10 Favorite Guitar Picks Ever Made • Acoustic Tuesday 252

Is a $50 guitar pick worth it? Is a wooden pick right for you? Does plastic reign supreme? All this and more will be revealed in this episode on my 10 favorite guitar picks ever made.

Guitar picks are the cheapest way to experiment with your sound. The thickness, material, and shape can all have huge impacts on your acoustic guitar’s tone.

From super-hard mandolin picks to sharper tortoiseshell picks, you’re going to hear how some of these picks impact your tone. Whether you want round, woody tones or piercing, steely tones, there’s a pick in this list for you.

In addition to talking about acoustic guitar pick tone, I’ll cover the comfort and usability of some of these picks as well. If you have trouble holding pick or if you find the pick is flying out of your hands all the time, you might just find something on this list that’ll help you.

In addition, you’ll see…

  • @Adam Grant
  • @Piedmont Blūz
  • @Folkway Music
  • @Emerald Guitars

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  1. Hi Tony! You featured several Dunlop picks but didn’t mention the Dunlop Primetone line. These are very similar to the Jazz III and Flow picks. They are a translucent, brown Ultex material with a very nice grip of raised letters (brand/style) and raised dots for added grip with speed bevels. They are the more expensive Dunlop picks at about $2 each. I have used the same 3 picks (1.0mm) for 5 years without chips or cracks and no wear. Thanks.

  2. Hey Tony… I appreciated your talk on picks… After many years of playing, I still have issues getting used to playing with them. However, since I’ve signed up with your course, I’m trying to make a greater effort. Primarily a nylon string player, 99% of the time I’m finger picking… or holding my fingers together, like I’m holding a pick, but use my thumb nail as the pick. It’s the only strong nail I have. Which brings me to my comment/request. I notice your picking hand during certain lessons, and it looks to me like you use something on your nails. or have fake nails. I’ve been considering getting my nails done but can’t bring myself to do so yet. I’m constantly working with my hands and breaking nails as I try to grow them out. And I imagine breaking off a fake nail along with my real nail. Not something I think would feel good. Finger tip cuts are bad enough… I’d love to hear how you take care of your picking hand and nails. Thank you so much for all the info you are sharing.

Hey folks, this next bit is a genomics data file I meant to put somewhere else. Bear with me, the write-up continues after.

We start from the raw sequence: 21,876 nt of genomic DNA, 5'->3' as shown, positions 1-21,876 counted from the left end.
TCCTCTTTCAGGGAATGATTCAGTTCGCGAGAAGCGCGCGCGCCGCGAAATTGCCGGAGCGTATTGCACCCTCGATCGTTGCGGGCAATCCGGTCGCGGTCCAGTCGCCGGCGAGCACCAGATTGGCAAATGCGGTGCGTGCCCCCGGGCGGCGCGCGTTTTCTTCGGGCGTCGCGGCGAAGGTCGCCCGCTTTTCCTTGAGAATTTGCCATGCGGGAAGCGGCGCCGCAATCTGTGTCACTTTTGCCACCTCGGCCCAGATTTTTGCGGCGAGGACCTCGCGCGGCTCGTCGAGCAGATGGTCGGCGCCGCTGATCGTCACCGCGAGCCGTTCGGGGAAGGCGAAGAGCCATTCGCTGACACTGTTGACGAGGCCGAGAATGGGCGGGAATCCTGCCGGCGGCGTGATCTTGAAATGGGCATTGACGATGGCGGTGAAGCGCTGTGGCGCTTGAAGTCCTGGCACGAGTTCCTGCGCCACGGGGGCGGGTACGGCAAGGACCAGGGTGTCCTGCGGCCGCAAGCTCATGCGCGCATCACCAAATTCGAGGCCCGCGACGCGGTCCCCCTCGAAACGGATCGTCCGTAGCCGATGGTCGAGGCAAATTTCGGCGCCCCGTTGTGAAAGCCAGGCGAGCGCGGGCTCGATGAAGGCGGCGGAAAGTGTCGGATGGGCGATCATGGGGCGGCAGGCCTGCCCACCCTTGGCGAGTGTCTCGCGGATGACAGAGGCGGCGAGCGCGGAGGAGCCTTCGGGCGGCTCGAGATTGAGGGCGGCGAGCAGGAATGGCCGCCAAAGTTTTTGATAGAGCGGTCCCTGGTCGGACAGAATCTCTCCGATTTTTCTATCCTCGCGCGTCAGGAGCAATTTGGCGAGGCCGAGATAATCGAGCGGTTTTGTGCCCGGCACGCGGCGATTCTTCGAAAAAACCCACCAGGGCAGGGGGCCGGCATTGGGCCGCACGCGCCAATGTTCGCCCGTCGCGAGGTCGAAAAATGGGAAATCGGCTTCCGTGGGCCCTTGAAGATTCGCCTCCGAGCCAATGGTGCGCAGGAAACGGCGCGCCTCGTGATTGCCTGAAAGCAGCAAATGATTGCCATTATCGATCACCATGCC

3. Great topic! I love when AT covers accessories, etc. I’m always experimenting with various picks and like to try new brands/materials that come out in hopes of one day finding the miracle pick! Some good finds:
    * Bog Street — innovative styles and materials with various thicknesses and even variations in the same pick
    * Howling Monkey — made of Tagua nut, and are rather thick, but the material makes for good sound
    * Dava — not certain of the material but they have a thin rubberish grip layer and the rigidity is set by where you hold it
    * Thalia makes a variety of wooden picks — great to hear how different woods and thickness sound
    * anything that has texture, holes, or outer material to help with grip
    My standards are the D’Adario DuraGrip or Dunlop nylon using thicker for picking or thinner for strumming, but the Dava one is slowly becoming my strum standard.